This is a technique we use quite a bit on Digital Photography School. We write a tutorial on a topic and then we follow it up a few days later with a more aspirational post that showcases the type of images you can take if you read the tutorial. The tutorials don’t tend to get read as much until we post the inspirational post.

This has actually become a weekly thing for us. We publish the tutorial, we publish the inspiration post, and then at the end of the week, we also usually follow it up with a challenge to our readers to go away and take a photo of their own based upon the information and the inspiration from the previous posts.

The other reason that this post particularly worked well is that we added some further reading at the bottom of the page. This drives people back deeper into the site. This is a trend with pretty much all the successful posts on our site. We try to leverage those hot posts, those posts that do well, to get people deeper into our site. This is something that you should be thinking about every time you have a post that goes viral, does particularly well, or pretty much every time you write a post at all. You always need to be thinking about, how can I get people to view another page? It works best when it’s relevant reading that they can do.

These are three posts that have done well, I will link in today’s show notes to each of them so you can check them out. I’ll also link to the other post I wrote on ProBlogger where I talked about five different posts that did quite well on Digital Photography School. 

The next question is from Graham. Graham asks, “It’s been said that the key to success is creating excellent content. What type of content do you find most resonates with your audience? Is video or the written word more important and why?” This relates to what we’ve already talked about. You can definitely see some trends in some of the things that I’ve already talked about in this podcast about what kind of content works quite well. There’s also a bit of information in episode 41 on this as well.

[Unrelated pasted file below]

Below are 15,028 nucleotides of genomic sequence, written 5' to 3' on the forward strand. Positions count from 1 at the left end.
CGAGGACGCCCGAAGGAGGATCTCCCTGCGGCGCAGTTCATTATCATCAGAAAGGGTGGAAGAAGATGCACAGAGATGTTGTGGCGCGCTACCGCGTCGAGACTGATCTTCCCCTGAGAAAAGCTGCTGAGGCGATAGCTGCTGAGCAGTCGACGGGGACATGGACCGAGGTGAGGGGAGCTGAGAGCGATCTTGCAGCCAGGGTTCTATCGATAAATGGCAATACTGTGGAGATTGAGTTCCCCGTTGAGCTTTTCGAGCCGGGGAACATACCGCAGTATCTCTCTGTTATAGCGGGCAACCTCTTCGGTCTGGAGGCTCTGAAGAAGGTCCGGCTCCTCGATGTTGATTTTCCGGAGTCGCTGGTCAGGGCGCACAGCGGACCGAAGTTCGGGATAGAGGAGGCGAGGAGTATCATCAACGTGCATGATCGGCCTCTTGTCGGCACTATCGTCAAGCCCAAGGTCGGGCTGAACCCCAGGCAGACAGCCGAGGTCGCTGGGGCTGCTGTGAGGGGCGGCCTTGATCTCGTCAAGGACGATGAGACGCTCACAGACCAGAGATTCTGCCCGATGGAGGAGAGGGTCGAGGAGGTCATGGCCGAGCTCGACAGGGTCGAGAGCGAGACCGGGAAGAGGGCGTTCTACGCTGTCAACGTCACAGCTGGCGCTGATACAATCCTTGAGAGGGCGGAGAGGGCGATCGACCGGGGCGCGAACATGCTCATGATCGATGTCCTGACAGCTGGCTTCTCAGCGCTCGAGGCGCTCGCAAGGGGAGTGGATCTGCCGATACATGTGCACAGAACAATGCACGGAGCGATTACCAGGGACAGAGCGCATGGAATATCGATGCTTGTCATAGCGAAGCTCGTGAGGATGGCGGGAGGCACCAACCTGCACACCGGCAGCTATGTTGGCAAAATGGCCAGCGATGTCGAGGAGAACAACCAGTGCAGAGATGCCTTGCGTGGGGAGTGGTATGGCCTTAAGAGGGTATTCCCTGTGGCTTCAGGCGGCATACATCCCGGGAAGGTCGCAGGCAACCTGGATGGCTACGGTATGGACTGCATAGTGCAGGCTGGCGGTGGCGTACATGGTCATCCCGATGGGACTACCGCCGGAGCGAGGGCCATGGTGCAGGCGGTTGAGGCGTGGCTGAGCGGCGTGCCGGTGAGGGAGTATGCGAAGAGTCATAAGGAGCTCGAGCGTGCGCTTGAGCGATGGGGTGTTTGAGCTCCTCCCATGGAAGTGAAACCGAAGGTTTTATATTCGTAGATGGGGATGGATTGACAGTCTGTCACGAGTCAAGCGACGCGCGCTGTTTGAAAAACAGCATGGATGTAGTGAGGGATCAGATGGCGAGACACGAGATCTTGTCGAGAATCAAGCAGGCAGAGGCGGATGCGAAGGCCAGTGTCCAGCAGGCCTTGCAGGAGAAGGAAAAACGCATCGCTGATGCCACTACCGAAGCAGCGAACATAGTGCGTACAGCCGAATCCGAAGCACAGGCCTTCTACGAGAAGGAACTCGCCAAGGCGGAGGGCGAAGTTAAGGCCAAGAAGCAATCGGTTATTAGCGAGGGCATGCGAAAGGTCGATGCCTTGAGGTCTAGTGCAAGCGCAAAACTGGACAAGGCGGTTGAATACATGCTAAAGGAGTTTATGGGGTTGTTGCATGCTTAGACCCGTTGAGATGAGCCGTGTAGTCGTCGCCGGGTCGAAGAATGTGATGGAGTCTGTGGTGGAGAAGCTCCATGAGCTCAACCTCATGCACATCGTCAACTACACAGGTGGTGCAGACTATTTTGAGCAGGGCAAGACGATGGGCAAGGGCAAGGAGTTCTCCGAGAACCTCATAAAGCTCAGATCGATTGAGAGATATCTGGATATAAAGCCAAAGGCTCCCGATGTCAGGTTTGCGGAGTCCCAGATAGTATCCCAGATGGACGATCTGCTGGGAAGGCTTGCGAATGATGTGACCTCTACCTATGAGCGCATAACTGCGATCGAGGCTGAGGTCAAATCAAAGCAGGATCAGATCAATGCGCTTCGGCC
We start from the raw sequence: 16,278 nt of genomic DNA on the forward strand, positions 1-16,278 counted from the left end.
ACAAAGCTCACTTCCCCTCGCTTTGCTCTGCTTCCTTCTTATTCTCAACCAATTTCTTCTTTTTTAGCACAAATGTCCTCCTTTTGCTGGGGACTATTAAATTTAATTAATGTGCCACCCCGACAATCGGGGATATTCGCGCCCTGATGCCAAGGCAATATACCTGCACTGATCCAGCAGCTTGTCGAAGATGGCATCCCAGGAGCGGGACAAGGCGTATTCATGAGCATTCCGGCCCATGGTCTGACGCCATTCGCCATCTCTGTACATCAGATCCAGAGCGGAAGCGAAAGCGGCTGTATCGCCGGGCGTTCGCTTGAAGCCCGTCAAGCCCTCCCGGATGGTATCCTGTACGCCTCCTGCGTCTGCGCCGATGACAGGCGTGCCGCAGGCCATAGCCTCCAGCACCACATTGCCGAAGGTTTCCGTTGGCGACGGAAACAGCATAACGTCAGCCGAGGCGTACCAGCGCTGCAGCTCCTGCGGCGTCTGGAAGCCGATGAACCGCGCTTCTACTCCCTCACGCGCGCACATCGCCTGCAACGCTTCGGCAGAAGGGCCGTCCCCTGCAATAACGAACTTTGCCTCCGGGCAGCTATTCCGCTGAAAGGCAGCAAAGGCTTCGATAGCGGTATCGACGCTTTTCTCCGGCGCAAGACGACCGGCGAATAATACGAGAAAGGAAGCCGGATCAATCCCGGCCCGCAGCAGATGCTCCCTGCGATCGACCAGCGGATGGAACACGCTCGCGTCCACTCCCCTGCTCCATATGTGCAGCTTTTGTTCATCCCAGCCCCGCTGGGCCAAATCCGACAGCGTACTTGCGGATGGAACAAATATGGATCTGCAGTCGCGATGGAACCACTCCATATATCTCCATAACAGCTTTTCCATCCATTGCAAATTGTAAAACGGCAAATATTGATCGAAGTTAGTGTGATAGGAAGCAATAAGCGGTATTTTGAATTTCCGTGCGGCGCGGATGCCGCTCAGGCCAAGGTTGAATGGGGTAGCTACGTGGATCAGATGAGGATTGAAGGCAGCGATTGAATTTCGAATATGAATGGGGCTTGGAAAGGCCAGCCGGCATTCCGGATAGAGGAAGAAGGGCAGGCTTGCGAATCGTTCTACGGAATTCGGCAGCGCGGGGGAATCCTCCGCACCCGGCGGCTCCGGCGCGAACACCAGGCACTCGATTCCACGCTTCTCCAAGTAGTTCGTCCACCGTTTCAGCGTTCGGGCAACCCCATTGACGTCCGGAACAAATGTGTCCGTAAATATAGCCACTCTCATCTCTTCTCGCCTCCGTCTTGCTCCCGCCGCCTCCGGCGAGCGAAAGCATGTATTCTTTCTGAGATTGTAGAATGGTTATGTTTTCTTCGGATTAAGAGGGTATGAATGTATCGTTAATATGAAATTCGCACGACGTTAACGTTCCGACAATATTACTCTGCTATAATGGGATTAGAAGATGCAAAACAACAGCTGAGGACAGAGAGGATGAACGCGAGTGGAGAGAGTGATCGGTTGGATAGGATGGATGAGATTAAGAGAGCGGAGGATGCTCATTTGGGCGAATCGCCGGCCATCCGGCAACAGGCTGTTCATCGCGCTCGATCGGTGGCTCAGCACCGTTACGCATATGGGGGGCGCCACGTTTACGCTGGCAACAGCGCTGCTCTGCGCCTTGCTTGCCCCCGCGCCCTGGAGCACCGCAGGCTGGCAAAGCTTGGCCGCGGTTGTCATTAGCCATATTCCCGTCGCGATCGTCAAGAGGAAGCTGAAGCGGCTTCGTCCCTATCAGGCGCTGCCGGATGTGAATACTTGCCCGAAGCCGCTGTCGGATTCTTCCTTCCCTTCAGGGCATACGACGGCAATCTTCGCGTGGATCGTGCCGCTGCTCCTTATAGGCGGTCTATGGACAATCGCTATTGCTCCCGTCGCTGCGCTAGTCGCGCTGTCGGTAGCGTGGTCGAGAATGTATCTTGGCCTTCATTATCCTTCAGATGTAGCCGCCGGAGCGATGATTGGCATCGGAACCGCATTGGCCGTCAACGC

In terms of video versus written word, I think a combination of both can work quite well. I tend to concentrate more on written word, although, more recently with podcasting, I guess I have gone beyond both written and video. I actually found that it really comes down to your personality, what you feel comfortable doing, that you have the resources to be able to produce in terms of the gear that you’ve got and also, what you’re confident in being able to present.

Personally, I find the written word seems to connect with the broadest amount of people but there are certain personality types, certain life stages, and certain situations where people do prefer video or they prefer audio. Experiment, mix it up. See what works with your particular audience, see what fits with your style. You will find that written content at this stage does tend to do better in search engines, although Google is increasingly incorporating video into the search results as well. I’m not sure that audio really is ranking as well in search engines unless you put a transcript or something in, you might want to play with that as well.